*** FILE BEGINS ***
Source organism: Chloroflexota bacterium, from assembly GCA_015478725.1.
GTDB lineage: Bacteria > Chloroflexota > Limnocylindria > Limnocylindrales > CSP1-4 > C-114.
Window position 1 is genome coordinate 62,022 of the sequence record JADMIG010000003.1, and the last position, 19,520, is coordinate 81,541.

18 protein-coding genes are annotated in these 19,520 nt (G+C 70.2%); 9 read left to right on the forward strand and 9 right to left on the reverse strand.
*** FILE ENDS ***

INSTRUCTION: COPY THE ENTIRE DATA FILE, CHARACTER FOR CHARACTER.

Source organism: Chloroflexota bacterium, from assembly GCA_015478725.1.
GTDB lineage: Bacteria > Chloroflexota > Limnocylindria > Limnocylindrales > CSP1-4 > C-114.
Window position 1 is genome coordinate 62,022 of the sequence record JADMIG010000003.1, and the last position, 19,520, is coordinate 81,541.

18 protein-coding genes are annotated in these 19,520 nt (G+C 70.2%); 9 read left to right on the forward strand and 9 right to left on the reverse strand.